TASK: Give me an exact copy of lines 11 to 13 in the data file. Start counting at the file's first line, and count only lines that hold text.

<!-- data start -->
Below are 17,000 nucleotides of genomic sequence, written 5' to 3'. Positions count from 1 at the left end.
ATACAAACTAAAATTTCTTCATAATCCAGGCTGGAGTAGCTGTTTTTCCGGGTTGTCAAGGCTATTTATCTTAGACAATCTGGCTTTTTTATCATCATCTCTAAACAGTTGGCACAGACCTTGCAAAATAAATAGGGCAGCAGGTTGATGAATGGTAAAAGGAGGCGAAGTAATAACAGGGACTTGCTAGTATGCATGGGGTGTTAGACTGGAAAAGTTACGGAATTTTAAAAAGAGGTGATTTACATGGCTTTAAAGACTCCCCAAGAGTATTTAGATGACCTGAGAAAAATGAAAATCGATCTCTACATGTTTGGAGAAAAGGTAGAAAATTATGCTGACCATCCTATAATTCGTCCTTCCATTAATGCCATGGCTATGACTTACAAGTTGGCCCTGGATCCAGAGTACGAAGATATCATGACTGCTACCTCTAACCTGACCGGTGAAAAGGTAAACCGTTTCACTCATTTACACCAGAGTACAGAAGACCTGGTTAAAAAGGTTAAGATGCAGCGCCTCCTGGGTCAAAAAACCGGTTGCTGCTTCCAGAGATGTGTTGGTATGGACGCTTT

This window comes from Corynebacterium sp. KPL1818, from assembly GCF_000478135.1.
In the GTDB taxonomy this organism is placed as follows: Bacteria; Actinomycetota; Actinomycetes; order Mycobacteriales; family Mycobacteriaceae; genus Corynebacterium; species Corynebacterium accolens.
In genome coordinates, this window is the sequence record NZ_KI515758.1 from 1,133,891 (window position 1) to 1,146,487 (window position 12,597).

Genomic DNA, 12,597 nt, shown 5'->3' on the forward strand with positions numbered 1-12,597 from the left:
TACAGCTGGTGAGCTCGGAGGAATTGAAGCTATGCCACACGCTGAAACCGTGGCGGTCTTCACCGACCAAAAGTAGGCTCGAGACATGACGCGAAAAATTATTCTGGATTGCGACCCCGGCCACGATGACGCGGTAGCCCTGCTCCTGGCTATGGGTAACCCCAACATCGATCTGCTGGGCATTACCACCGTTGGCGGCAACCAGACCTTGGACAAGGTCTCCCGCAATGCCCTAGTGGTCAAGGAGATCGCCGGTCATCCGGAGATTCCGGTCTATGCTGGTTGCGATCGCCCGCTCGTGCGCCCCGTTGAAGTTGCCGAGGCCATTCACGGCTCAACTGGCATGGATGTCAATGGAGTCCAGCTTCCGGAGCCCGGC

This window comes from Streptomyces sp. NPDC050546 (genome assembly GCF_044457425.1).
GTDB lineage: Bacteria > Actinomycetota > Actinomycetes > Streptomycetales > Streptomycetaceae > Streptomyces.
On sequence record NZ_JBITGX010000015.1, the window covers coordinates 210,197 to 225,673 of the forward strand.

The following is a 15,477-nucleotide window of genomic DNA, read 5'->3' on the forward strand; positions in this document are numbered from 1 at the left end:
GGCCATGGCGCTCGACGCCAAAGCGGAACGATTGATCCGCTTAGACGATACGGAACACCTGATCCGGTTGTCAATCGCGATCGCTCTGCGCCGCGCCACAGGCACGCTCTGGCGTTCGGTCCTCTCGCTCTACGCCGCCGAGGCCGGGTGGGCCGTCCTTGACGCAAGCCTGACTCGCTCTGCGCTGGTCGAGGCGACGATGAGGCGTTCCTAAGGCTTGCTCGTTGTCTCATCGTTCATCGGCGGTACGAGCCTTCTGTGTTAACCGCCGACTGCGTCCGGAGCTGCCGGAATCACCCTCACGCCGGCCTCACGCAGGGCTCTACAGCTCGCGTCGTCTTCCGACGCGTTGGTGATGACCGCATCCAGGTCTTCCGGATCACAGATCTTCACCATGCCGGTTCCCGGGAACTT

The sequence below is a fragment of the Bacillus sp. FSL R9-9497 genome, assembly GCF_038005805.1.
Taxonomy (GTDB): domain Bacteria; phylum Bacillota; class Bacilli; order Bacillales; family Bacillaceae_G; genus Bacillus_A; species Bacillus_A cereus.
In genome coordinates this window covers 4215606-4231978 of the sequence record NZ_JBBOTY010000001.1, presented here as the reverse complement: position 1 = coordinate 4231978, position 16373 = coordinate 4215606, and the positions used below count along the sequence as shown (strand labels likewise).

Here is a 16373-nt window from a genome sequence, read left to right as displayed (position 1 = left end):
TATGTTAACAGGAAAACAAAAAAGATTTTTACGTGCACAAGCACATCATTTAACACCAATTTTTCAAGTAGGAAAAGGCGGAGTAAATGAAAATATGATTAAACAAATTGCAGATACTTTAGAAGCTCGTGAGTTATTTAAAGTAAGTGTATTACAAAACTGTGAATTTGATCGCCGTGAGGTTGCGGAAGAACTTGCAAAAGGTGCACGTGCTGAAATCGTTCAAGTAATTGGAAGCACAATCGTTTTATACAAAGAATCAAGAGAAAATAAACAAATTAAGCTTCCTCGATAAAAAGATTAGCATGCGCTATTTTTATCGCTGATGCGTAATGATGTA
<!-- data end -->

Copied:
The following is a 15,477-nucleotide window of genomic DNA, read 5'->3' on the forward strand; positions in this document are numbered from 1 at the left end:
GGCCATGGCGCTCGACGCCAAAGCGGAACGATTGATCCGCTTAGACGATACGGAACACCTGATCCGGTTGTCAATCGCGATCGCTCTGCGCCGCGCCACAGGCACGCTCTGGCGTTCGGTCCTCTCGCTCTACGCCGCCGAGGCCGGGTGGGCCGTCCTTGACGCAAGCCTGACTCGCTCTGCGCTGGTCGAGGCGACGATGAGGCGTTCCTAAGGCTTGCTCGTTGTCTCATCGTTCATCGGCGGTACGAGCCTTCTGTGTTAACCGCCGACTGCGTCCGGAGCTGCCGGAATCACCCTCACGCCGGCCTCACGCAGGGCTCTACAGCTCGCGTCGTCTTCCGACGCGTTGGTGATGACCGCATCCAGGTCTTCCGGATCACAGATCTTCACCATGCCGGTTCCCGGGAACTT

The sequence below is a fragment of the Bacillus sp. FSL R9-9497 genome, assembly GCF_038005805.1.